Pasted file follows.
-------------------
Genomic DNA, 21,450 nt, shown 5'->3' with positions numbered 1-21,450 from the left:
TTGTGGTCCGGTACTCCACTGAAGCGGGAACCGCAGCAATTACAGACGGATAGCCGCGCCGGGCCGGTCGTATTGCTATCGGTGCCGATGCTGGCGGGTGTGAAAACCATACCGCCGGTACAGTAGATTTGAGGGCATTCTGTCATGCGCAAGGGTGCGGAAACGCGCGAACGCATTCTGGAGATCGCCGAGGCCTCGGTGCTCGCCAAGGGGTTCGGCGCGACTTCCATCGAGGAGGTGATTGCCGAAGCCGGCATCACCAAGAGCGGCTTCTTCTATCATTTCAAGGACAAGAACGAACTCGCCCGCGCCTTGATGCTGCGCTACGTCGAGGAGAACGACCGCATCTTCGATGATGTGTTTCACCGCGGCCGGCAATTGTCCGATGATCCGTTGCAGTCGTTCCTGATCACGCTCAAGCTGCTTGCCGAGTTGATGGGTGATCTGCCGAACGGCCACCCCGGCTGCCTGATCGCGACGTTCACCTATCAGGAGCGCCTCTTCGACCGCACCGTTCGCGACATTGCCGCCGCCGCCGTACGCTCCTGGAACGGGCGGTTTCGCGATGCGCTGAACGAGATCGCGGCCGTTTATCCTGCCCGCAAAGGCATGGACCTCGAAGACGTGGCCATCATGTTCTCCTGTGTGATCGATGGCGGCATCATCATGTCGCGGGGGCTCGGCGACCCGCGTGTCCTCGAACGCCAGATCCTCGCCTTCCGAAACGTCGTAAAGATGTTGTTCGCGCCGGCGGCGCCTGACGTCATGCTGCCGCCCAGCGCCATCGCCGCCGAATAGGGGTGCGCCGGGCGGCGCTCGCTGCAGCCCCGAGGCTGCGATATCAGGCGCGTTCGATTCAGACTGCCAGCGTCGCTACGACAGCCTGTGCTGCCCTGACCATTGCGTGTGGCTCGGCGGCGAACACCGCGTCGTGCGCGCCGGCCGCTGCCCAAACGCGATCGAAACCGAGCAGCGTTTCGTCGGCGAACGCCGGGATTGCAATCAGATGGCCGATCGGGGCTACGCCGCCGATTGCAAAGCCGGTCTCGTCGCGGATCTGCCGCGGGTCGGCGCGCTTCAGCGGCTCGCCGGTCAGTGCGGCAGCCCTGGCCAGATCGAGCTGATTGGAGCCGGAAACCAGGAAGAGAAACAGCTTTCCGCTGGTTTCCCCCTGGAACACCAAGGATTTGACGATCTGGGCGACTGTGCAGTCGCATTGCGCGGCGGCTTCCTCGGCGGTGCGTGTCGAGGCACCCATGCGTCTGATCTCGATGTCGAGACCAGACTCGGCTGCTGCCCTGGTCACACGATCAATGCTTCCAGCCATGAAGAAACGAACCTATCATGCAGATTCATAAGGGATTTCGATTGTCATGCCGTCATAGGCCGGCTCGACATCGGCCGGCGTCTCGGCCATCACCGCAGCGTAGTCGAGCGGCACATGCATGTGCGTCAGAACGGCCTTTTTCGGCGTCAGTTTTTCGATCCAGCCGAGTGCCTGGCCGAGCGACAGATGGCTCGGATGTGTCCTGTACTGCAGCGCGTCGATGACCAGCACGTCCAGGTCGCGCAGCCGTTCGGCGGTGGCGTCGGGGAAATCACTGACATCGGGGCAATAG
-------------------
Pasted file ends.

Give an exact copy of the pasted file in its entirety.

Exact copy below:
Genomic DNA, 21,450 nt, shown 5'->3' with positions numbered 1-21,450 from the left:
TTGTGGTCCGGTACTCCACTGAAGCGGGAACCGCAGCAATTACAGACGGATAGCCGCGCCGGGCCGGTCGTATTGCTATCGGTGCCGATGCTGGCGGGTGTGAAAACCATACCGCCGGTACAGTAGATTTGAGGGCATTCTGTCATGCGCAAGGGTGCGGAAACGCGCGAACGCATTCTGGAGATCGCCGAGGCCTCGGTGCTCGCCAAGGGGTTCGGCGCGACTTCCATCGAGGAGGTGATTGCCGAAGCCGGCATCACCAAGAGCGGCTTCTTCTATCATTTCAAGGACAAGAACGAACTCGCCCGCGCCTTGATGCTGCGCTACGTCGAGGAGAACGACCGCATCTTCGATGATGTGTTTCACCGCGGCCGGCAATTGTCCGATGATCCGTTGCAGTCGTTCCTGATCACGCTCAAGCTGCTTGCCGAGTTGATGGGTGATCTGCCGAACGGCCACCCCGGCTGCCTGATCGCGACGTTCACCTATCAGGAGCGCCTCTTCGACCGCACCGTTCGCGACATTGCCGCCGCCGCCGTACGCTCCTGGAACGGGCGGTTTCGCGATGCGCTGAACGAGATCGCGGCCGTTTATCCTGCCCGCAAAGGCATGGACCTCGAAGACGTGGCCATCATGTTCTCCTGTGTGATCGATGGCGGCATCATCATGTCGCGGGGGCTCGGCGACCCGCGTGTCCTCGAACGCCAGATCCTCGCCTTCCGAAACGTCGTAAAGATGTTGTTCGCGCCGGCGGCGCCTGACGTCATGCTGCCGCCCAGCGCCATCGCCGCCGAATAGGGGTGCGCCGGGCGGCGCTCGCTGCAGCCCCGAGGCTGCGATATCAGGCGCGTTCGATTCAGACTGCCAGCGTCGCTACGACAGCCTGTGCTGCCCTGACCATTGCGTGTGGCTCGGCGGCGAACACCGCGTCGTGCGCGCCGGCCGCTGCCCAAACGCGATCGAAACCGAGCAGCGTTTCGTCGGCGAACGCCGGGATTGCAATCAGATGGCCGATCGGGGCTACGCCGCCGATTGCAAAGCCGGTCTCGTCGCGGATCTGCCGCGGGTCGGCGCGCTTCAGCGGCTCGCCGGTCAGTGCGGCAGCCCTGGCCAGATCGAGCTGATTGGAGCCGGAAACCAGGAAGAGAAACAGCTTTCCGCTGGTTTCCCCCTGGAACACCAAGGATTTGACGATCTGGGCGACTGTGCAGTCGCATTGCGCGGCGGCTTCCTCGGCGGTGCGTGTCGAGGCACCCATGCGTCTGATCTCGATGTCGAGACCAGACTCGGCTGCTGCCCTGGTCACACGATCAATGCTTCCAGCCATGAAGAAACGAACCTATCATGCAGATTCATAAGGGATTTCGATTGTCATGCCGTCATAGGCCGGCTCGACATCGGCCGGCGTCTCGGCCATCACCGCAGCGTAGTCGAGCGGCACATGCATGTGCGTCAGAACGGCCTTTTTCGGCGTCAGTTTTTCGATCCAGCCGAGTGCCTGGCCGAGCGACAGATGGCTCGGATGTGTCCTGTACTGCAGCGCGTCGATGACCAGCACGTCCAGGTCGCGCAGCCGTTCGGCGGTGGCGTCGGGGAAATCACTGACATCGGGGCAATAG